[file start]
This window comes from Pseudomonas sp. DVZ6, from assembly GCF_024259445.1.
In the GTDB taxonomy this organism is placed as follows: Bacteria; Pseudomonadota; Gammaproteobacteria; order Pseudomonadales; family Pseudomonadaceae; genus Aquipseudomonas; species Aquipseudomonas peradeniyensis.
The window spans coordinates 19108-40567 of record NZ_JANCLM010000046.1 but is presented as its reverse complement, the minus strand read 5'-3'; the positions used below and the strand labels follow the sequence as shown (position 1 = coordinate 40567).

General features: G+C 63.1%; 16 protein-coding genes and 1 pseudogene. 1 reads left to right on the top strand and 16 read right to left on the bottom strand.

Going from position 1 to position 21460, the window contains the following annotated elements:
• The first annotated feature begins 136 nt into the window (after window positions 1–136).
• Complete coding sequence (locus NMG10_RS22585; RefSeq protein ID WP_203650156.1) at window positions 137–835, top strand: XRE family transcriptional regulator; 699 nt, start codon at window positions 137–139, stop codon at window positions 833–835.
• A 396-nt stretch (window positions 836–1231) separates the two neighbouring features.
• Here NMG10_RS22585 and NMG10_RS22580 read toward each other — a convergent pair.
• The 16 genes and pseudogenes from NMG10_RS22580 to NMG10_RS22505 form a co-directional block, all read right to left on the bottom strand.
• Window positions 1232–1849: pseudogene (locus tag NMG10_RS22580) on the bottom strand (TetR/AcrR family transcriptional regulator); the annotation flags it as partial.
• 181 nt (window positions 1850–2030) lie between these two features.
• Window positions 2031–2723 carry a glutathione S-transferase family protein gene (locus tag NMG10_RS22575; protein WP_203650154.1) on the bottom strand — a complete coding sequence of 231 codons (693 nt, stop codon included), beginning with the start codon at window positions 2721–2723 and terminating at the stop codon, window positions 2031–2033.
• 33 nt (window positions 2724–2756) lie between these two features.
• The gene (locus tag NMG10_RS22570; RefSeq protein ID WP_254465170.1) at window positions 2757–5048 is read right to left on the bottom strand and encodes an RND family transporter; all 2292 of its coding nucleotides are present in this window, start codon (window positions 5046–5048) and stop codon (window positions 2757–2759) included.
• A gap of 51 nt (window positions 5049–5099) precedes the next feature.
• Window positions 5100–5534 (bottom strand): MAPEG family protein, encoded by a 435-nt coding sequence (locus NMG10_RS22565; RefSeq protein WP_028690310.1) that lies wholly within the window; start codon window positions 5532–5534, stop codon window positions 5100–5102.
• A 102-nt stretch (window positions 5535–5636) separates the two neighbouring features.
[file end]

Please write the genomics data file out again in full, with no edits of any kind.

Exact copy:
This window comes from Pseudomonas sp. DVZ6, from assembly GCF_024259445.1.
In the GTDB taxonomy this organism is placed as follows: Bacteria; Pseudomonadota; Gammaproteobacteria; order Pseudomonadales; family Pseudomonadaceae; genus Aquipseudomonas; species Aquipseudomonas peradeniyensis.
The window spans coordinates 19108-40567 of record NZ_JANCLM010000046.1 but is presented as its reverse complement, the minus strand read 5'-3'; the positions used below and the strand labels follow the sequence as shown (position 1 = coordinate 40567).

General features: G+C 63.1%; 16 protein-coding genes and 1 pseudogene. 1 reads left to right on the top strand and 16 read right to left on the bottom strand.

Going from position 1 to position 21460, the window contains the following annotated elements:
• The first annotated feature begins 136 nt into the window (after window positions 1–136).
• Complete coding sequence (locus NMG10_RS22585; RefSeq protein ID WP_203650156.1) at window positions 137–835, top strand: XRE family transcriptional regulator; 699 nt, start codon at window positions 137–139, stop codon at window positions 833–835.
• A 396-nt stretch (window positions 836–1231) separates the two neighbouring features.
• Here NMG10_RS22585 and NMG10_RS22580 read toward each other — a convergent pair.
• The 16 genes and pseudogenes from NMG10_RS22580 to NMG10_RS22505 form a co-directional block, all read right to left on the bottom strand.
• Window positions 1232–1849: pseudogene (locus tag NMG10_RS22580) on the bottom strand (TetR/AcrR family transcriptional regulator); the annotation flags it as partial.
• 181 nt (window positions 1850–2030) lie between these two features.
• Window positions 2031–2723 carry a glutathione S-transferase family protein gene (locus tag NMG10_RS22575; protein WP_203650154.1) on the bottom strand — a complete coding sequence of 231 codons (693 nt, stop codon included), beginning with the start codon at window positions 2721–2723 and terminating at the stop codon, window positions 2031–2033.
• 33 nt (window positions 2724–2756) lie between these two features.
• The gene (locus tag NMG10_RS22570; RefSeq protein ID WP_254465170.1) at window positions 2757–5048 is read right to left on the bottom strand and encodes an RND family transporter; all 2292 of its coding nucleotides are present in this window, start codon (window positions 5046–5048) and stop codon (window positions 2757–2759) included.
• A gap of 51 nt (window positions 5049–5099) precedes the next feature.
• Window positions 5100–5534 (bottom strand): MAPEG family protein, encoded by a 435-nt coding sequence (locus NMG10_RS22565; RefSeq protein WP_028690310.1) that lies wholly within the window; start codon window positions 5532–5534, stop codon window positions 5100–5102.
• A 102-nt stretch (window positions 5535–5636) separates the two neighbouring features.